Sadly, some months later, I heard that things had gone south and the brewery was toast. I didn’t know the full story of what had gone wrong but I felt quite sad for the place and maybe a little angry towards Patrick for allowing Godson’s to fail, though I’m sure it wasn’t his fault.

I can’t actually remember how long I was there myself but it must have been around three years.

If anyone out there gets the chance to work at one of these little breweries, grab it, you’ll love it. It can be hard work but there’s something special about it!

These are Robin’s words with some edits for style and clarity.

If you want to learn more about Godson’s check out our book Brew Britannia.

And if you worked at a brewery at any time in the past 60 years, please write something down and, ideally, publish it somewhere.

Main image via the Brewery History Society Wiki.

Beer history london

The Original Irish Theme Pubs?


For now, the only biographical information we have about Patrick Fitzpatrick, founder of Godson’s, London, c.1977, is in some old cuttings Ian Mackey kindly shared. One article, from 1978, says that Fitzpatrick, at 23, was ‘one of the third generation of the Murphy family who have run a string of pubs in East London for 50 years’. We knew we’d seen the name Murphy in connection with London pubs and dug through the old paperbacks until we found this is from The Evening Standard Guide to London Pubs by Martin Green and Tony White (1973):

Since the demolition of the Duke of Cambridge on the opposite corner, the White Hart is the only remaining old-style Murphy’s in the East End, apart from the tiny Manchester Arms in Hackney Road. (The Old Red Lion, Whitechapel Road, and the Mackworth Arms, Commercial Road, have both been dragged struggling into the Seventies.) Murphy’s is not, as some people think, a brewery, but a firm which was originated in 1934 by a Mr J.R. Murphy from Co. Offaly who pioneered draught Guinness in the East End of London… Murphy’s, Mile End, remains an honest-to-goodness East End pub… where you can hear Irish music and choose from a wide range of draught beers, including… what is probably the best kept pint of draught Guinness in the East End.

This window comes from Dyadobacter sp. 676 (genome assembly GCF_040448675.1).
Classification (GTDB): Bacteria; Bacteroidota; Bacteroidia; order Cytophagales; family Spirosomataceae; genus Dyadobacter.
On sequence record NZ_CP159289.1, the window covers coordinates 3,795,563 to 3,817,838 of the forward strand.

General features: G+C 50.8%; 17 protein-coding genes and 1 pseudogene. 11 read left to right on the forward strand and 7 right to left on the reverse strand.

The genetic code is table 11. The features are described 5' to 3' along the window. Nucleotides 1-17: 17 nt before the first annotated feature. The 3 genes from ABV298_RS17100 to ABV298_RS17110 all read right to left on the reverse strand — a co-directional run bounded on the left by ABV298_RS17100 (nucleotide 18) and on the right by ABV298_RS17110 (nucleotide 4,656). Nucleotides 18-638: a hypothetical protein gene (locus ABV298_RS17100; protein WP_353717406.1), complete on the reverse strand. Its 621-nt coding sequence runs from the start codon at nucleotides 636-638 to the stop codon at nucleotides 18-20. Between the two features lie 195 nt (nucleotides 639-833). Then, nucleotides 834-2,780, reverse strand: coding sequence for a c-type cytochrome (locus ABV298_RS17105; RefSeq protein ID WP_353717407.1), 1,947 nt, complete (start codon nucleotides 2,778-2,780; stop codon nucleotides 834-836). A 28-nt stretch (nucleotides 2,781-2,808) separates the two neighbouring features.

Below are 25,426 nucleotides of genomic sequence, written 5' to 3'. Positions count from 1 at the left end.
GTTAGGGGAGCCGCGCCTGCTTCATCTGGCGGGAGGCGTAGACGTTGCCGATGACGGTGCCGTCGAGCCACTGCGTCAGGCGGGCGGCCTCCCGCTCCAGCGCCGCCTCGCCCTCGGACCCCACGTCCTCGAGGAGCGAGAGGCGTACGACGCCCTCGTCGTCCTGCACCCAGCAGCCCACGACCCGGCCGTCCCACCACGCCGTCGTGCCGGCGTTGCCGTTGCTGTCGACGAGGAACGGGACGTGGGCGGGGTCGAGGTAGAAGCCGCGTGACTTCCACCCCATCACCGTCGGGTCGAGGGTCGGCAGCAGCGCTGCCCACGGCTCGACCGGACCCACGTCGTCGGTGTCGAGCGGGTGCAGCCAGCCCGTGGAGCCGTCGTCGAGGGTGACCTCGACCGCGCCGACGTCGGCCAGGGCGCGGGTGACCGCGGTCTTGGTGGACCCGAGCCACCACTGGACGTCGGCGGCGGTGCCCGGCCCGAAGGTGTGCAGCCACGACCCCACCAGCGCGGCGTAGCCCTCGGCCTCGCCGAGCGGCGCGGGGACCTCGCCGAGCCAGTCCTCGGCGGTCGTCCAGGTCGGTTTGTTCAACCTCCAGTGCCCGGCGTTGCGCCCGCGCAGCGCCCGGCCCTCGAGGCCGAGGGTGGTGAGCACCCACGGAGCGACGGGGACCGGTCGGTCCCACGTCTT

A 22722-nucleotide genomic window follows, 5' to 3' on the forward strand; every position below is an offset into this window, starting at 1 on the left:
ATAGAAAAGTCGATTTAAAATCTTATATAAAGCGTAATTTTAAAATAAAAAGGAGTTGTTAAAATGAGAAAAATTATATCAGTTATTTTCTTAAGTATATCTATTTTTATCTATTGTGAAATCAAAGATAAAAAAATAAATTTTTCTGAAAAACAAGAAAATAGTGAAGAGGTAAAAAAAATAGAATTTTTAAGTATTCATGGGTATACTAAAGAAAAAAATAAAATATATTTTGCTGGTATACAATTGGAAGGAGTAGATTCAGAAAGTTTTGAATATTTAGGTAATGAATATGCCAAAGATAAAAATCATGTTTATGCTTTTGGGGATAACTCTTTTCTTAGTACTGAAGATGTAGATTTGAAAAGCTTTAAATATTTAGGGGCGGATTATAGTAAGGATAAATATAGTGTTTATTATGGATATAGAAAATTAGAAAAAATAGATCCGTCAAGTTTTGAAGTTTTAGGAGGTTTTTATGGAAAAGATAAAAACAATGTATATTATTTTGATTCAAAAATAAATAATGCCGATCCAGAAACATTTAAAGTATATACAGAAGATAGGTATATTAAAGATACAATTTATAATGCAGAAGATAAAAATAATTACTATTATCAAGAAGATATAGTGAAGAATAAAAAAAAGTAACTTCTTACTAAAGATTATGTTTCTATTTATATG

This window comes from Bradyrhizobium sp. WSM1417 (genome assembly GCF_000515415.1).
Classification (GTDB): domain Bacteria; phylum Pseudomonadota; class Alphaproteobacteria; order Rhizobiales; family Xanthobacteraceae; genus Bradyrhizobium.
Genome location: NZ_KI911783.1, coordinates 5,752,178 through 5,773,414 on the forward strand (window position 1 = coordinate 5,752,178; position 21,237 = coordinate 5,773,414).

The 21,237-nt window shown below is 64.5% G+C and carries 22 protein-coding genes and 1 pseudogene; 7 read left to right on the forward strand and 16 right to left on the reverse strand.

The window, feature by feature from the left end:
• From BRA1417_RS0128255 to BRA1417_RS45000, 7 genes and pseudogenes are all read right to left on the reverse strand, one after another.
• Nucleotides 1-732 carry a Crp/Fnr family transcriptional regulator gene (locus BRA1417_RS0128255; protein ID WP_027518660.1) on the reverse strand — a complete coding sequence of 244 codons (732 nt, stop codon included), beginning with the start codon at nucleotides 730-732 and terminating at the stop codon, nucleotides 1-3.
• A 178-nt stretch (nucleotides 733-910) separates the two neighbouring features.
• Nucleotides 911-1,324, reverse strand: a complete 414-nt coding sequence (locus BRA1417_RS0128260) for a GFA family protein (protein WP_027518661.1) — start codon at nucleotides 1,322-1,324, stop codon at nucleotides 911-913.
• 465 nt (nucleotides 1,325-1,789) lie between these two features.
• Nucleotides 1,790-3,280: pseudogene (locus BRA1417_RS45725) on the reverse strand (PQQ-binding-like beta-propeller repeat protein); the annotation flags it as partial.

That bit about ‘old-style Murphy’s’ suggests they were quite an institution. That’s supported by the fact that modern pub review websites also say that the White Hart is ‘known locally’ by that name. And yet there is surprisingly little (easily accessible…) information about the pubs or J.R. Murphy & Sons. Company listings suggest that the White Hart was the group headquarters, at any rate, and that it was formally dissolved in 2010.

What we’re especially interested in is whether the ‘fifteen or so’ pubs the Murphys owned constituted the original Irish theme chain — or was it a chain of pubs that just happened to be founded by an Irishman? We’d need to see photos or read descriptions of the interiors to get a sense of how much set dressing there was, but the Guinness and Irish music mentioned are clues. If these pubs were self-consciously Irish, to what extent did they provide a template for the chains that followed in the eighties and nineties?

Do you remember Murphy’s pubs? Or know Patrick Fitzpatrick? If so, let us know below. UPDATE 10/7/2014: we found Mr Fitzpatrick and interviewed him.

Generalisations about beer culture opinion

Craft Fish Guts

Sturgeon by David Torcivia, from Flickr under a Creative Commons License.
There was a bit of a to-do the other week when a UK TV show about food production suggested that isinglass finings represented some kind of ‘dark side’ of the brewing industry. (We didn’t see it — we gathered this from the miniature Twitter storm that ensued.) Isinglass is made from the swim bladders of fish, so we’ll acknowledge that there is a certain ‘ick’ factor, but it’s been used in British brewing for a long time and isn’t something we have any problem with at all.

This 1978 article from CAMRA’s What’s Brewing, however, suggests that not only is isinglass harmless, but that brewers could be going a little further and making it part of their ‘craft’ schtick:

On the first floor of Godson’s Brewery… head brewer Rob Adams takes what looks like a large flat sea shell from a sideboard drawer… It is the dried bladder of a sturgeon fish… Mr Adams makes his own finings from sturgeon bladders, bought at £7 a pound and mixed with water in a large plastic dustbin.

Do any brewers these days make their own isinglass from scratch? And would a really ‘crafty’ brewery perhaps go a step further and have a saltwater pond full of fish in the back yard…?

Ian Mackey, author of this very useful book, has very kindly provided us with a treasure trove of useful clippings from this period, so expect a few more nuggets in weeks to come.

Picture by David Torcivia, from Flickr, under a Creative Commons License.